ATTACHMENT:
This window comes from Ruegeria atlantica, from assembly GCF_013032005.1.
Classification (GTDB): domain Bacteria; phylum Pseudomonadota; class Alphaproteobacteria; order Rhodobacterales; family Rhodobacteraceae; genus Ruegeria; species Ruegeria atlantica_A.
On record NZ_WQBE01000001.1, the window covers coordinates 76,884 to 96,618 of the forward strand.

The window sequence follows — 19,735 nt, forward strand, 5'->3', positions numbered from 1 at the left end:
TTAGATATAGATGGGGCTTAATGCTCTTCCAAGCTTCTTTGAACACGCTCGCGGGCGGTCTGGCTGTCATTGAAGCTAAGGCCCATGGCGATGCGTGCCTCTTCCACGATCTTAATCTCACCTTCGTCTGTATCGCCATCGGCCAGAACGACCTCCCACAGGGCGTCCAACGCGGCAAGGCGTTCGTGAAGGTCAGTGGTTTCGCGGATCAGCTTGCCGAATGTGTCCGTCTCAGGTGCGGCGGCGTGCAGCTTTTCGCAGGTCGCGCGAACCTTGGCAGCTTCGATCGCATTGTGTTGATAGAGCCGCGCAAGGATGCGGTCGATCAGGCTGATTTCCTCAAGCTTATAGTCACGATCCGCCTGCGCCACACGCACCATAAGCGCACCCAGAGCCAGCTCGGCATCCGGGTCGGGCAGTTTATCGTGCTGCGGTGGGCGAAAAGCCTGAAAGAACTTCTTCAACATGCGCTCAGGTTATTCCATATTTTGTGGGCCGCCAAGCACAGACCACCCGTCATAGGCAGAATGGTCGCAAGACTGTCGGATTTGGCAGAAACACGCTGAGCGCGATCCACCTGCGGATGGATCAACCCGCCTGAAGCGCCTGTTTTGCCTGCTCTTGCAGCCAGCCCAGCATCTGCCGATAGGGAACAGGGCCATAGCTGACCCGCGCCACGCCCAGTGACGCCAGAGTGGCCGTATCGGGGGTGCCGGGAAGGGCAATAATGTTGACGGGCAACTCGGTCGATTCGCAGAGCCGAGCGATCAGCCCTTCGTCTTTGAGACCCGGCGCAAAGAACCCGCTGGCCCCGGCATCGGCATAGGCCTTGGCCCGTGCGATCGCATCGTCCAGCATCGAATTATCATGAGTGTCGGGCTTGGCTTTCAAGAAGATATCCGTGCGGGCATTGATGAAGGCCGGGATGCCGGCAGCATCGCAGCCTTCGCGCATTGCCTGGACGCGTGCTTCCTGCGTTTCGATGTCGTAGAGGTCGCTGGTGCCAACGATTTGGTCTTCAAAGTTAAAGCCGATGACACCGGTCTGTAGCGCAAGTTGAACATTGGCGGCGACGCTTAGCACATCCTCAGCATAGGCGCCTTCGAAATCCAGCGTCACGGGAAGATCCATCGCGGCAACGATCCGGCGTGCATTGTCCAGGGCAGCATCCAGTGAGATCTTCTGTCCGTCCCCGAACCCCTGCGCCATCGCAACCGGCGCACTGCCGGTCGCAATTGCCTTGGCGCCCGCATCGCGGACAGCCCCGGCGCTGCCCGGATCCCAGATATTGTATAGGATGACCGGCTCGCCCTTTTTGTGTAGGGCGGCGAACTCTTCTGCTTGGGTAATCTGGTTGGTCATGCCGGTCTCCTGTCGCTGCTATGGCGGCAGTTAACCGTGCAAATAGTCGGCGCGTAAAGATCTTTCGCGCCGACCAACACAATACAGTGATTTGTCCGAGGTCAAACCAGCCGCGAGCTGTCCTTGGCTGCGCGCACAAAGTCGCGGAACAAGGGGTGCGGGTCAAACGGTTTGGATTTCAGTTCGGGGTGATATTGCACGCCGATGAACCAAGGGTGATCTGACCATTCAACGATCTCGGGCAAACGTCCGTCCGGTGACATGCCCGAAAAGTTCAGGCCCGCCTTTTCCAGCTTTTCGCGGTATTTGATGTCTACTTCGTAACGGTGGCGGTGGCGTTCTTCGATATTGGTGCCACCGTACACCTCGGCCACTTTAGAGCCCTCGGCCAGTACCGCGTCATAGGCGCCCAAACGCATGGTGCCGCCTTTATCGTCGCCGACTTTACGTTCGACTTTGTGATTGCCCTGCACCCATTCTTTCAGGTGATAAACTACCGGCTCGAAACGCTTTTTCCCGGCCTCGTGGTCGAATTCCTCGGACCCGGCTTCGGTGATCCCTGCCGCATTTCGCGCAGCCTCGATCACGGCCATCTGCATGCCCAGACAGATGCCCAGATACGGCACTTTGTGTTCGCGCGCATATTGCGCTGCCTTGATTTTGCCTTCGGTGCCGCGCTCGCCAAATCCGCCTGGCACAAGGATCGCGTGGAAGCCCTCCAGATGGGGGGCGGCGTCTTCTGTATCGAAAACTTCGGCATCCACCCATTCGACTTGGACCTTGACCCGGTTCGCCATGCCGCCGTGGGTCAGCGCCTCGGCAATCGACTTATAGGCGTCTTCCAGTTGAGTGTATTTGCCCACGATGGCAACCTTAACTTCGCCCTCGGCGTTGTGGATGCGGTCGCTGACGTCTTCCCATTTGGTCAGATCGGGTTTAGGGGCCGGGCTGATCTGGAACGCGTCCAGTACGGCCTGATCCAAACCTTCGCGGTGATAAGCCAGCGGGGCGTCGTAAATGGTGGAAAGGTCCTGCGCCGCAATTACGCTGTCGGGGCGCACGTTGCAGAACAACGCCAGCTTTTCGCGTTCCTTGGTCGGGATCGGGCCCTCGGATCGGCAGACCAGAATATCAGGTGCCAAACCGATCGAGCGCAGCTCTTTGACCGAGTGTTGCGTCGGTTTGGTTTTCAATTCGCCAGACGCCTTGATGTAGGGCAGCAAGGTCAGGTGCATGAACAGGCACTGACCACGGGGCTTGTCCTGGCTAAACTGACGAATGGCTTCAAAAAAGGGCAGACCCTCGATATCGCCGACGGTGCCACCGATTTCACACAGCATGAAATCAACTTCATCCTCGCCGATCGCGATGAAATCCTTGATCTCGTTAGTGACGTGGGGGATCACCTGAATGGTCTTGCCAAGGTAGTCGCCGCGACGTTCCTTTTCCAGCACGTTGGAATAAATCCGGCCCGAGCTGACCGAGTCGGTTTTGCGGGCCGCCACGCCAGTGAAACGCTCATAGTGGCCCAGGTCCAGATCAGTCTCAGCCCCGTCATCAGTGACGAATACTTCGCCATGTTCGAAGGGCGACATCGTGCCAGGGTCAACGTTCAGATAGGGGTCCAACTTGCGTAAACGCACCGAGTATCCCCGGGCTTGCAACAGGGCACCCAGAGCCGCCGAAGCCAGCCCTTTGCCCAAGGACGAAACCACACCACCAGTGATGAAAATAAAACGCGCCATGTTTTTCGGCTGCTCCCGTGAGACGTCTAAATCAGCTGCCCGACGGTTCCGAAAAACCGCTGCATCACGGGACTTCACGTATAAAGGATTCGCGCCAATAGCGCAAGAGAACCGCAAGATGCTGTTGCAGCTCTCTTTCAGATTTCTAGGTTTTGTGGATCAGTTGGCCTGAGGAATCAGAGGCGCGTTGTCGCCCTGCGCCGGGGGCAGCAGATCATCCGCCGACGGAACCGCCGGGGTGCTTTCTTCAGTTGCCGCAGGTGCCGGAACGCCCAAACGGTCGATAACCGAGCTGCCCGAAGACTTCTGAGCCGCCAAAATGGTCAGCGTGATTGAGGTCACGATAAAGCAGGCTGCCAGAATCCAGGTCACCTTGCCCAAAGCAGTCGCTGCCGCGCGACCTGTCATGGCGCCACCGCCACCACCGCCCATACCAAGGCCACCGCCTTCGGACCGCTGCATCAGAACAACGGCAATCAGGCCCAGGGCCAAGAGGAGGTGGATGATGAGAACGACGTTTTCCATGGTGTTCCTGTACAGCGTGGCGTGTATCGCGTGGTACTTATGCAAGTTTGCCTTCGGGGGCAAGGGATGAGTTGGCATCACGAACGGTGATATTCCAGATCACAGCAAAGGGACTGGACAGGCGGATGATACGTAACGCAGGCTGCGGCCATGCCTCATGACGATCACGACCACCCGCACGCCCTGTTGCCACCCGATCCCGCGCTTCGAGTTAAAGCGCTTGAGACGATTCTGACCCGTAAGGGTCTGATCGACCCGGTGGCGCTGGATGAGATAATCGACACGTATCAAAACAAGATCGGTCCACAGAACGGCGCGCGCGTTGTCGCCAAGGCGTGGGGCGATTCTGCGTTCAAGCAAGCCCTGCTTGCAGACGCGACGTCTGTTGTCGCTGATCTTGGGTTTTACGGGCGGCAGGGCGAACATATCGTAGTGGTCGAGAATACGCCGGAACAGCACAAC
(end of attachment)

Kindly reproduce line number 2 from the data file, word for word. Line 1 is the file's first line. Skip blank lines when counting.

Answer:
Classification (GTDB): domain Bacteria; phylum Pseudomonadota; class Alphaproteobacteria; order Rhodobacterales; family Rhodobacteraceae; genus Ruegeria; species Ruegeria atlantica_A.